Florida wineries are one of the state's best kept little secrets.
They are fun to visit and make great destinations for many of the Florida day trips and one tank trips featured on this website.
30 of these wineries are certified by the State of Florida; the others are not.
When a winery is certified by the State, it means they are required to publish hours they are open to visitors.
The other wineries may be great places but you can't be sure if they are open to visitors.
The Florida Department of Agriculture map below shows the certified wineries.
The list of certified wineries changes from year to year for a number of reasons. The list on this page is current as of May 1, 2017. It's best to go to the individual winery page on this website, get the phone number and call the winery directly.
Here are the 30 currently certified wineries in Florida with links to articles on this website about wineries we have visited:
My wine expertise is limited. Either I like a wine or I don't. Even though I'm a long time Floridian, I assumed for many years that Florida wineries made citrus wine. I had no idea that any of them even knew a grape wine recipe.
I was wrong about the citrus wine. Florida grows nice grapes, and I was missing a lot by not knowing more about these wineries. Wine actually has a long history in Florida. It goes back to a century before the Pilgrims landed at Plymouth Rock.
The first Spanish explorers came to the land they called La Florida back in the 1500's. These Spaniards discovered wild grapes growing in the tangled jungles and hammocks along the Florida east coast. They picked the grapes, began growing them and making wine from their harvests. These were the first Florida wineries.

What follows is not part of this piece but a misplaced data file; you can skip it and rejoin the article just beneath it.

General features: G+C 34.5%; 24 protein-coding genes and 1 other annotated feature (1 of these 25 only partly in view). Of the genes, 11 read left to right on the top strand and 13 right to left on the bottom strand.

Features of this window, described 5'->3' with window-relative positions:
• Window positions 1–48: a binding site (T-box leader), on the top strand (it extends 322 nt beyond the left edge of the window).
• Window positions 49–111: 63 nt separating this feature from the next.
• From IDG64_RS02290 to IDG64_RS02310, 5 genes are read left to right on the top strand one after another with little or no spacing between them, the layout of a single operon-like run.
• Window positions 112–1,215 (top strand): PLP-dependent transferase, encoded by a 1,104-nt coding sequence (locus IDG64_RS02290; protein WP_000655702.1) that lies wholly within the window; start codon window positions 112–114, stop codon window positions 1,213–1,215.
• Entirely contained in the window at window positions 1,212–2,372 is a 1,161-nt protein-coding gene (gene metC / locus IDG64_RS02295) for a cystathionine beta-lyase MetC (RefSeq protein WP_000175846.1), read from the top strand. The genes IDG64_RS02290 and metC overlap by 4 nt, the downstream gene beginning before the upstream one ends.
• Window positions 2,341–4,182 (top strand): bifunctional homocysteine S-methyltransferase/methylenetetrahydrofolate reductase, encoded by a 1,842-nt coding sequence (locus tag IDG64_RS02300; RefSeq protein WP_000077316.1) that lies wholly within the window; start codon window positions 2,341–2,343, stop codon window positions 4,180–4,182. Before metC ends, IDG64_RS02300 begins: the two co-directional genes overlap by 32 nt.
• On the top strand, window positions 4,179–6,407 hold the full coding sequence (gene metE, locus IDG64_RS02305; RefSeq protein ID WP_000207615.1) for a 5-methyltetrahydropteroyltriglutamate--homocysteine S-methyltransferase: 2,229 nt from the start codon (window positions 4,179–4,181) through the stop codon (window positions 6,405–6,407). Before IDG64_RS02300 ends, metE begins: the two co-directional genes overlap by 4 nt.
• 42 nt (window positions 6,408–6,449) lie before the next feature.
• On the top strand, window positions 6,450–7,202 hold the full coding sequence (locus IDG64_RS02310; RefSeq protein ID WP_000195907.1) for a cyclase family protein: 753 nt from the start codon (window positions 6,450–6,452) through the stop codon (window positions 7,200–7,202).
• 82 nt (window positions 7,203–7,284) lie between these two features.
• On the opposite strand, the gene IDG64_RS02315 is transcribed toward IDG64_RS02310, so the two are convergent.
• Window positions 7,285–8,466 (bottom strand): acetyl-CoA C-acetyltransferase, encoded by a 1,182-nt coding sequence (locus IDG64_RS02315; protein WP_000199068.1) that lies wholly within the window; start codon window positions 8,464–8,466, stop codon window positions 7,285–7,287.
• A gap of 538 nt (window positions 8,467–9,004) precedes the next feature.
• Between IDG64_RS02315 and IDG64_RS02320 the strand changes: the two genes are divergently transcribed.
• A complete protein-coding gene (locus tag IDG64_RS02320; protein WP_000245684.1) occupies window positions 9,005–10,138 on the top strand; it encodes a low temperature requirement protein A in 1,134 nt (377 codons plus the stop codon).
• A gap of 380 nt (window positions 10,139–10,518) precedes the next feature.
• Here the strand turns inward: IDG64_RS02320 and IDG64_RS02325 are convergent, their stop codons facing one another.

Agriculture is a Florida tradition, and many parts of the state have rich soil ideal for growing grapes and berries. Some parts of Florida are hilly, and look like vineyard country.
Among the many types of wine, muscadine is especially tasty and produced in quantity in Florida.
The University of Florida has done a lot of research leading to the development of hybrid grapes specially suited to Florida soils and climate. They have helped create a wide variety of grapes.
Florida wineries produce many types of wines, and are scattered throughout the several regions of Florida. They are located from the panhandle to Homestead, south of Miami.
GRAPE HARVESTS BEGIN IN MAY
USUALLY END IN SEPTEMBER
Florida wineries and vineyards are fun to visit, and quite often give you a glimpse of rural Florida. Many of them will not only sell you wine, but give you personalized wine bottle labels. This can be fun for wedding receptions, special occasions like birthdays, or for just plain fun.
Most wineries also have shops with wine related gifts, and most of them also host wine tasting events. Some other wineries sell wine gift baskets. I always assumed wine gift baskets in Florida were rare. I thought gift baskets in the Sunshine State are always full of citrus.
Non-certified wineries are also interesting and have tasty offerings, but they may or may not be open to visitors.
Most of these wineries are off the beaten path. They meet the Florida backroads travel theme of this website. They are in wonderful Florida towns that are a delight to visit. These places can be the centerpiece of an appealing Florida backroads travel experience.
Here are some Florida wineries that are not certified, but are fun to visit:
Some of the non-certified wineries may be open for tours and
tastings from time to time. It is best to call in advance, or visit
their website. Also, some of the certified wineries move to the non-certified list and vice versa.
Many of the wineries sell wine gift baskets that can be sent to your friends and either purchased at the winery or online.
Enjoy your visit to a Florida winery and let me know how you liked the wine.